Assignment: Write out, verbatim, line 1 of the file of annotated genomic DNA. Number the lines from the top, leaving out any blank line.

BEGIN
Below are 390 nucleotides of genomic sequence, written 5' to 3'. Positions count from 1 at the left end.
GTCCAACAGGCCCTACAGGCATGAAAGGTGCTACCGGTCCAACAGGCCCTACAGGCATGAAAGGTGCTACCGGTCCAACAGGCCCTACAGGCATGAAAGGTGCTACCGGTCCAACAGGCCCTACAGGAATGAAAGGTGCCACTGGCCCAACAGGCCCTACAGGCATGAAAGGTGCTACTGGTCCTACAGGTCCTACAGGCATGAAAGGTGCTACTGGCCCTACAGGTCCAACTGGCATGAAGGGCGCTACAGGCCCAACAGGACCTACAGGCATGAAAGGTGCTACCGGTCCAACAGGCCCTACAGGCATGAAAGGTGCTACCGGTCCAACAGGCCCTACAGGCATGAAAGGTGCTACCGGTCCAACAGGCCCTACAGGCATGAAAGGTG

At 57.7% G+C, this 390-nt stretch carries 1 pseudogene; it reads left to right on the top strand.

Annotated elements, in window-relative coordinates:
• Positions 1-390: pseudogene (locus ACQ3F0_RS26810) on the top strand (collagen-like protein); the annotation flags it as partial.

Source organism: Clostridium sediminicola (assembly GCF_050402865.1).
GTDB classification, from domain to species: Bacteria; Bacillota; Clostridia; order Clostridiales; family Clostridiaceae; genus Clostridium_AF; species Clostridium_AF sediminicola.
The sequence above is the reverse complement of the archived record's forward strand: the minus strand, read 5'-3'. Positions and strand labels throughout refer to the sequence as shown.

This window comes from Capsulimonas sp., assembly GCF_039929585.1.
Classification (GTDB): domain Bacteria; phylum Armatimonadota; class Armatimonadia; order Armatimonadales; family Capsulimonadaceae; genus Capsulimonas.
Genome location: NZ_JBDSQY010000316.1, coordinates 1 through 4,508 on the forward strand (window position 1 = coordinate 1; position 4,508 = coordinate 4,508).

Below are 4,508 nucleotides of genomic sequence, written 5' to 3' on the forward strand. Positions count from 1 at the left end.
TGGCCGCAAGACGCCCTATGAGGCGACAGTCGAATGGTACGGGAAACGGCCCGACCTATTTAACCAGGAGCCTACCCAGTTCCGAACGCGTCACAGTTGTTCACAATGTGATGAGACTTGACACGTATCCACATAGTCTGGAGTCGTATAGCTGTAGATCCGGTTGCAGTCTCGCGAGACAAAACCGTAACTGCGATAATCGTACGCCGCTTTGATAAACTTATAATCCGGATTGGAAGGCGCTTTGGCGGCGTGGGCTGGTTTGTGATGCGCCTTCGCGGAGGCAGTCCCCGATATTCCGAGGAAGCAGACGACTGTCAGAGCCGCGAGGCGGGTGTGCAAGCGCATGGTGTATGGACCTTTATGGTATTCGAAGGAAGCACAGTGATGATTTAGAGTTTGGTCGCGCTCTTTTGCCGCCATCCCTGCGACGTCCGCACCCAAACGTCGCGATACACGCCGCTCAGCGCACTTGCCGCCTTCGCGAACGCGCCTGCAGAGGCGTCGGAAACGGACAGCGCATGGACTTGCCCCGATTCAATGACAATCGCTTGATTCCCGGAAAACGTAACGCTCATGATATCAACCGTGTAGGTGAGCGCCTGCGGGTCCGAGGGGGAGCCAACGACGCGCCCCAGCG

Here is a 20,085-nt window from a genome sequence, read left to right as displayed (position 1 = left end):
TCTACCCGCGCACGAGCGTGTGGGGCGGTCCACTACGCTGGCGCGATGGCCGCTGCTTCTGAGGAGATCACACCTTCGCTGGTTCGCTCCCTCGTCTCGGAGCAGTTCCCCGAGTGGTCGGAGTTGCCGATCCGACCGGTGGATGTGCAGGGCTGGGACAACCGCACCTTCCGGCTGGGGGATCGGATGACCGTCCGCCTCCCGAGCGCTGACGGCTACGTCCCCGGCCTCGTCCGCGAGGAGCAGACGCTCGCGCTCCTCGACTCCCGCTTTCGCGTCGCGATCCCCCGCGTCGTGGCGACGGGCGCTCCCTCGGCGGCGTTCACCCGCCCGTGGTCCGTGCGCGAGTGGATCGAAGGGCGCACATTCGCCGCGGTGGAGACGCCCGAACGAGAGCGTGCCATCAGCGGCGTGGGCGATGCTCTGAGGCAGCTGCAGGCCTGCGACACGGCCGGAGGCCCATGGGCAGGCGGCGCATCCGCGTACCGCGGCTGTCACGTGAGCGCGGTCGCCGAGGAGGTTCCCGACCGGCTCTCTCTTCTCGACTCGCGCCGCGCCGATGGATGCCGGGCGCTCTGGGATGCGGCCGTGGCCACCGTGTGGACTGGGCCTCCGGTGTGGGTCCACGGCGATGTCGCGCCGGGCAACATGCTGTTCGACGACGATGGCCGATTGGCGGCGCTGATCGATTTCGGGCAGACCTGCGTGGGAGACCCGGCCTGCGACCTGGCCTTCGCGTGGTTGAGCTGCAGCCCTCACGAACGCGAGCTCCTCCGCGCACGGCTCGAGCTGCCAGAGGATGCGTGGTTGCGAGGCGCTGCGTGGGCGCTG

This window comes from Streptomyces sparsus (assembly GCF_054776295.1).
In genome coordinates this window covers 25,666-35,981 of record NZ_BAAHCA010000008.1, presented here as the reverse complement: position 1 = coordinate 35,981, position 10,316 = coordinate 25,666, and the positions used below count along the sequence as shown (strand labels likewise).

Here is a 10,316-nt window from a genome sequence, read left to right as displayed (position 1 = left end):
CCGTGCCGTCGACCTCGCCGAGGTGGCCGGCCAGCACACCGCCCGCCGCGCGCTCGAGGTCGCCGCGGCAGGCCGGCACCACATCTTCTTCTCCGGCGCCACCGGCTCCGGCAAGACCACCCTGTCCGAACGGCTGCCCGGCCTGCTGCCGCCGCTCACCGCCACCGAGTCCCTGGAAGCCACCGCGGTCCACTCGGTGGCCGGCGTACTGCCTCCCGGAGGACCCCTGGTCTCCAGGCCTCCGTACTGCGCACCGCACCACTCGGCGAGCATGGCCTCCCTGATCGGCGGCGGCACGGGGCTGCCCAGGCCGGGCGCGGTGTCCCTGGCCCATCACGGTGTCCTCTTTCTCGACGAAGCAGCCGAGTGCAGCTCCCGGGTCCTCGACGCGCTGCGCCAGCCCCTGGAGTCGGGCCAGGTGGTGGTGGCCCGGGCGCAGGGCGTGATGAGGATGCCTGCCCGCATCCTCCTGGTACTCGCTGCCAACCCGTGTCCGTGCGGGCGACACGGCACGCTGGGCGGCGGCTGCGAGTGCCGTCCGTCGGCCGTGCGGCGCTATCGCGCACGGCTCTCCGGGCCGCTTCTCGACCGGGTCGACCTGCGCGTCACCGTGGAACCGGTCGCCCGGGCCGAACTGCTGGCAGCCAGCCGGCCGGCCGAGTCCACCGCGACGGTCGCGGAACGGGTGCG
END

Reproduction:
Below are 390 nucleotides of genomic sequence, written 5' to 3'. Positions count from 1 at the left end.